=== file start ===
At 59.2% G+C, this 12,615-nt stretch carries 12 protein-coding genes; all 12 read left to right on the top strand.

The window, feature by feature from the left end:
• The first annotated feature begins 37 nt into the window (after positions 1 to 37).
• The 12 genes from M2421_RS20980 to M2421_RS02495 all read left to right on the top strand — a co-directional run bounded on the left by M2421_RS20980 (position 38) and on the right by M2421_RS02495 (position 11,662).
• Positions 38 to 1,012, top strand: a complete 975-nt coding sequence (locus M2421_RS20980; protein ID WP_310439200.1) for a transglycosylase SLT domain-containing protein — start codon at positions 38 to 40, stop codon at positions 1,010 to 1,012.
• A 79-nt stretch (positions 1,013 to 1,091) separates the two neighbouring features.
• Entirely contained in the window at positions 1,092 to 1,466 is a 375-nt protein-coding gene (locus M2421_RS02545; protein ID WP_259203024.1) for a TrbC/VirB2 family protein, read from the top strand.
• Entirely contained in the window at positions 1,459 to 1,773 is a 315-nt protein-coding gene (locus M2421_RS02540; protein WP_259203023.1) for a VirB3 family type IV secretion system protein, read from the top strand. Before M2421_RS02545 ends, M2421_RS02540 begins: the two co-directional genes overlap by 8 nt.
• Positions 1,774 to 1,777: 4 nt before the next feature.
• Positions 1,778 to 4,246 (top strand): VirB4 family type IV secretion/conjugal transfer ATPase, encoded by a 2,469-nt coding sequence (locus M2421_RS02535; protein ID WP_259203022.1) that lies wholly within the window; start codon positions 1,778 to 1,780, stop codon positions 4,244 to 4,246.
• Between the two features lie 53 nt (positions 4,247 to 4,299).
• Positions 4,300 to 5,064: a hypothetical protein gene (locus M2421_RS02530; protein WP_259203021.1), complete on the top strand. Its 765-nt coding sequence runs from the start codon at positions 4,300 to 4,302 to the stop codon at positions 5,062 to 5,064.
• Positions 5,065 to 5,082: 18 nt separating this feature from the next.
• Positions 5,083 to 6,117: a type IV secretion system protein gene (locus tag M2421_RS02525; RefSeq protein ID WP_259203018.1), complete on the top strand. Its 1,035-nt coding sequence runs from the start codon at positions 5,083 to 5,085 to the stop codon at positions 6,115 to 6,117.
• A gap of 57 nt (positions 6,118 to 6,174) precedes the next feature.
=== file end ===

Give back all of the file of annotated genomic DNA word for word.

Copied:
At 59.2% G+C, this 12,615-nt stretch carries 12 protein-coding genes; all 12 read left to right on the top strand.

The window, feature by feature from the left end:
• The first annotated feature begins 37 nt into the window (after positions 1 to 37).
• The 12 genes from M2421_RS20980 to M2421_RS02495 all read left to right on the top strand — a co-directional run bounded on the left by M2421_RS20980 (position 38) and on the right by M2421_RS02495 (position 11,662).
• Positions 38 to 1,012, top strand: a complete 975-nt coding sequence (locus M2421_RS20980; protein ID WP_310439200.1) for a transglycosylase SLT domain-containing protein — start codon at positions 38 to 40, stop codon at positions 1,010 to 1,012.
• A 79-nt stretch (positions 1,013 to 1,091) separates the two neighbouring features.
• Entirely contained in the window at positions 1,092 to 1,466 is a 375-nt protein-coding gene (locus M2421_RS02545; protein ID WP_259203024.1) for a TrbC/VirB2 family protein, read from the top strand.
• Entirely contained in the window at positions 1,459 to 1,773 is a 315-nt protein-coding gene (locus M2421_RS02540; protein WP_259203023.1) for a VirB3 family type IV secretion system protein, read from the top strand. Before M2421_RS02545 ends, M2421_RS02540 begins: the two co-directional genes overlap by 8 nt.
• Positions 1,774 to 1,777: 4 nt before the next feature.
• Positions 1,778 to 4,246 (top strand): VirB4 family type IV secretion/conjugal transfer ATPase, encoded by a 2,469-nt coding sequence (locus M2421_RS02535; protein ID WP_259203022.1) that lies wholly within the window; start codon positions 1,778 to 1,780, stop codon positions 4,244 to 4,246.
• Between the two features lie 53 nt (positions 4,247 to 4,299).
• Positions 4,300 to 5,064: a hypothetical protein gene (locus M2421_RS02530; protein WP_259203021.1), complete on the top strand. Its 765-nt coding sequence runs from the start codon at positions 4,300 to 4,302 to the stop codon at positions 5,062 to 5,064.
• Positions 5,065 to 5,082: 18 nt separating this feature from the next.
• Positions 5,083 to 6,117: a type IV secretion system protein gene (locus tag M2421_RS02525; RefSeq protein ID WP_259203018.1), complete on the top strand. Its 1,035-nt coding sequence runs from the start codon at positions 5,083 to 5,085 to the stop codon at positions 6,115 to 6,117.
• A gap of 57 nt (positions 6,118 to 6,174) precedes the next feature.